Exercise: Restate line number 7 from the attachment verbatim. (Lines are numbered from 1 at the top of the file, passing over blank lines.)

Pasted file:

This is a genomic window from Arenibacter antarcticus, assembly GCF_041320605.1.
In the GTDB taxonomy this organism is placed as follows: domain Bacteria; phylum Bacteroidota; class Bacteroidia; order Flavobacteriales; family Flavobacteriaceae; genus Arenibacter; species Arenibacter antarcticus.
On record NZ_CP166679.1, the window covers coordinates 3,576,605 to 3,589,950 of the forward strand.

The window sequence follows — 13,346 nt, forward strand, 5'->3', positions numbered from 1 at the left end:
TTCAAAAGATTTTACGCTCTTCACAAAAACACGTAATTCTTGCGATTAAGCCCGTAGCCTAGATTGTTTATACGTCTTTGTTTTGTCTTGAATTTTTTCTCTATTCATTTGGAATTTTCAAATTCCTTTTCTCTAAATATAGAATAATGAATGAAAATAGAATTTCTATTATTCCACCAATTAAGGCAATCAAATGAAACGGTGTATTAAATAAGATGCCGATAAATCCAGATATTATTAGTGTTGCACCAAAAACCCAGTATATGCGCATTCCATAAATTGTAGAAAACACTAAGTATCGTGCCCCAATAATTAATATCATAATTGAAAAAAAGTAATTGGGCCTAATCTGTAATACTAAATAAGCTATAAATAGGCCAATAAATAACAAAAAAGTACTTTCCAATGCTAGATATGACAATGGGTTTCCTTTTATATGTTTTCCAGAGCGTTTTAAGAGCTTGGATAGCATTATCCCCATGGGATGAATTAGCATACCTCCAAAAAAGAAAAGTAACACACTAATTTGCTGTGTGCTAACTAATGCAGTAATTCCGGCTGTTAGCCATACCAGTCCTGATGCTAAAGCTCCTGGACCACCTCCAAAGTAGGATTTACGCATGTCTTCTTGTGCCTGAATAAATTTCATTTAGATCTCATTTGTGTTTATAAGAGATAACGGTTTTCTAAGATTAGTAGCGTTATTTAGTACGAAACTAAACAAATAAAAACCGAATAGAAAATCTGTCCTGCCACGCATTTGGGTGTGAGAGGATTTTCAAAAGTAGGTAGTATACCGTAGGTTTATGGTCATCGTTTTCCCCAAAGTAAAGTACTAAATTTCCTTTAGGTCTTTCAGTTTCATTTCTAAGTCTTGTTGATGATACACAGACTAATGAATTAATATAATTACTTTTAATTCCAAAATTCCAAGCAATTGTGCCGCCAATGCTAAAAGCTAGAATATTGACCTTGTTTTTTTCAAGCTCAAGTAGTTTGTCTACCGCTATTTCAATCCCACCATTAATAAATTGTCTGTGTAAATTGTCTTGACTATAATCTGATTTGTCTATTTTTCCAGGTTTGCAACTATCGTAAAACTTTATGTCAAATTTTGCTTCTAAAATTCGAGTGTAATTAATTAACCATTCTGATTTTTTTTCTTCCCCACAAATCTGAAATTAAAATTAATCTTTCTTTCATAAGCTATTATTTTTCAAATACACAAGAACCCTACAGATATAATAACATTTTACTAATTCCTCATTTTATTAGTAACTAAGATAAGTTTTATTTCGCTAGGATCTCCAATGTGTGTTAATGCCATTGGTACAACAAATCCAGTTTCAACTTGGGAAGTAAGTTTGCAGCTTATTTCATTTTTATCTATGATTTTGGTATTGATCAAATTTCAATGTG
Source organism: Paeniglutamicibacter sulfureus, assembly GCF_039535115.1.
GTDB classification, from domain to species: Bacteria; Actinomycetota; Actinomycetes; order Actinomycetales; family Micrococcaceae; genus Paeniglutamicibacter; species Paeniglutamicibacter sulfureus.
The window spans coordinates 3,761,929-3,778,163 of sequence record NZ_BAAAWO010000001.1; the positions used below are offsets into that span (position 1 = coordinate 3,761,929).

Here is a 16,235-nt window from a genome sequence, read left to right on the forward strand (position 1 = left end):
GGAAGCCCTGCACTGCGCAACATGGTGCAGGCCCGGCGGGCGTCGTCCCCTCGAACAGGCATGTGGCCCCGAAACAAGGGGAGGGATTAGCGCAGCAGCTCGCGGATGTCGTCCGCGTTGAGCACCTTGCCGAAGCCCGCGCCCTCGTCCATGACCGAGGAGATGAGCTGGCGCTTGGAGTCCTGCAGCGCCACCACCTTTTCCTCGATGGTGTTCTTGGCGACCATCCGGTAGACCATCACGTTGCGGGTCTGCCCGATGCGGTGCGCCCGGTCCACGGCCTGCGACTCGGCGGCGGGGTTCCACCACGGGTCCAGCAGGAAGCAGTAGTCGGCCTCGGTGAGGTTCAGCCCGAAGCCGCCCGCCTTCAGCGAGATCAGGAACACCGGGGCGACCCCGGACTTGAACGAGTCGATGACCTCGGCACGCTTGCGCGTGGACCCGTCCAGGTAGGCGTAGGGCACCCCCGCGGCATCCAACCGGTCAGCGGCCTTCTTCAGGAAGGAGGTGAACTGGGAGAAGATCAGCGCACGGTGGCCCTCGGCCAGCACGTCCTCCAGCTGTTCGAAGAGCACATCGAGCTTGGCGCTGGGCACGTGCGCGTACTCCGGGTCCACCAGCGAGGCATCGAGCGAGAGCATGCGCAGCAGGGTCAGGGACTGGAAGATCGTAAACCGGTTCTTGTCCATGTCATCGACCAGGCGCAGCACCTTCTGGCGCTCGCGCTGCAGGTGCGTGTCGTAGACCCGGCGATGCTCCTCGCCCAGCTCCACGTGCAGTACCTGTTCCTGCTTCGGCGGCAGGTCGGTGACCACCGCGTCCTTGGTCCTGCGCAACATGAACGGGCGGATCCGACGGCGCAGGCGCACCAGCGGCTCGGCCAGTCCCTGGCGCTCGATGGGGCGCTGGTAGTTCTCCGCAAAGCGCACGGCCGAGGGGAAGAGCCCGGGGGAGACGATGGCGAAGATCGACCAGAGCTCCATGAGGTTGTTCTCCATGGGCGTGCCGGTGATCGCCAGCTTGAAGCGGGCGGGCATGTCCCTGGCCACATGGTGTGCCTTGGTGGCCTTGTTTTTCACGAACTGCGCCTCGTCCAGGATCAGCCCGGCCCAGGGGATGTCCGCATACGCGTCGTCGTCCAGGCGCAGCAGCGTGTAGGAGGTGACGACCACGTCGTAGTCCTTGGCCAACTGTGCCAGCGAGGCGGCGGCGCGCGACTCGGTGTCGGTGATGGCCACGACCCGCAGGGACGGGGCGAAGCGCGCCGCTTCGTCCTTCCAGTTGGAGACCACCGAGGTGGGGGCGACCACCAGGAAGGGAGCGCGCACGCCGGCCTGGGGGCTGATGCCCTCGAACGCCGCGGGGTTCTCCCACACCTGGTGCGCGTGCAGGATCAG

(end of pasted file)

GTDB classification, from domain to species: Bacteria; Actinomycetota; Actinomycetes; order Actinomycetales; family Micrococcaceae; genus Paeniglutamicibacter; species Paeniglutamicibacter sulfureus.